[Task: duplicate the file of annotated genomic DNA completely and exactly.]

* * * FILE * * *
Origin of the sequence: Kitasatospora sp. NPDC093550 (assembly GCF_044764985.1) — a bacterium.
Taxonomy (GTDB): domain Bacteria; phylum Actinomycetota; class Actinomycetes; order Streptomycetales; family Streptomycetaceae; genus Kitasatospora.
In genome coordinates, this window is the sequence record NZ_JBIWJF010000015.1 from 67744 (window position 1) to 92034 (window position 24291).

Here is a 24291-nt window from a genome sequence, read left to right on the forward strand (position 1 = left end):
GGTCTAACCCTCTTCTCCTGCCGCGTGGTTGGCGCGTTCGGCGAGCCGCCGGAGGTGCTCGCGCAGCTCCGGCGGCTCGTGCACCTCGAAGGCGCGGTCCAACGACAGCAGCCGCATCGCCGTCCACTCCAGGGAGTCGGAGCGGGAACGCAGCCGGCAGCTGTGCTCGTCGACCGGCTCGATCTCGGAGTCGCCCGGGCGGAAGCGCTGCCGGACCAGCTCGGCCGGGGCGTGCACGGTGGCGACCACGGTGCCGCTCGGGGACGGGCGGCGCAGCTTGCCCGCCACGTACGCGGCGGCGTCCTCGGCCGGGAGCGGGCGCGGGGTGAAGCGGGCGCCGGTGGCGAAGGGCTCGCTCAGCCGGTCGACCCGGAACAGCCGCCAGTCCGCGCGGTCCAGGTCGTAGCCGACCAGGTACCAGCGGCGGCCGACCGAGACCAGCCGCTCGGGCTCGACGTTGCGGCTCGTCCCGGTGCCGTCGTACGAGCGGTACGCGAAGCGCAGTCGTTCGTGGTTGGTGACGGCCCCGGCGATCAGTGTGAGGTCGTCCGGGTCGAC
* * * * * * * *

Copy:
Origin of the sequence: Kitasatospora sp. NPDC093550 (assembly GCF_044764985.1) — a bacterium.
Taxonomy (GTDB): domain Bacteria; phylum Actinomycetota; class Actinomycetes; order Streptomycetales; family Streptomycetaceae; genus Kitasatospora.
In genome coordinates, this window is the sequence record NZ_JBIWJF010000015.1 from 67744 (window position 1) to 92034 (window position 24291).

Here is a 24291-nt window from a genome sequence, read left to right on the forward strand (position 1 = left end):
GGTCTAACCCTCTTCTCCTGCCGCGTGGTTGGCGCGTTCGGCGAGCCGCCGGAGGTGCTCGCGCAGCTCCGGCGGCTCGTGCACCTCGAAGGCGCGGTCCAACGACAGCAGCCGCATCGCCGTCCACTCCAGGGAGTCGGAGCGGGAACGCAGCCGGCAGCTGTGCTCGTCGACCGGCTCGATCTCGGAGTCGCCCGGGCGGAAGCGCTGCCGGACCAGCTCGGCCGGGGCGTGCACGGTGGCGACCACGGTGCCGCTCGGGGACGGGCGGCGCAGCTTGCCCGCCACGTACGCGGCGGCGTCCTCGGCCGGGAGCGGGCGCGGGGTGAAGCGGGCGCCGGTGGCGAAGGGCTCGCTCAGCCGGTCGACCCGGAACAGCCGCCAGTCCGCGCGGTCCAGGTCGTAGCCGACCAGGTACCAGCGGCGGCCGACCGAGACCAGCCGCTCGGGCTCGACGTTGCGGCTCGTCCCGGTGCCGTCGTACGAGCGGTACGCGAAGCGCAGTCGTTCGTGGTTGGTGACGGCCCCGGCGATCAGTGTGAGGTCGTCCGGGTCGAC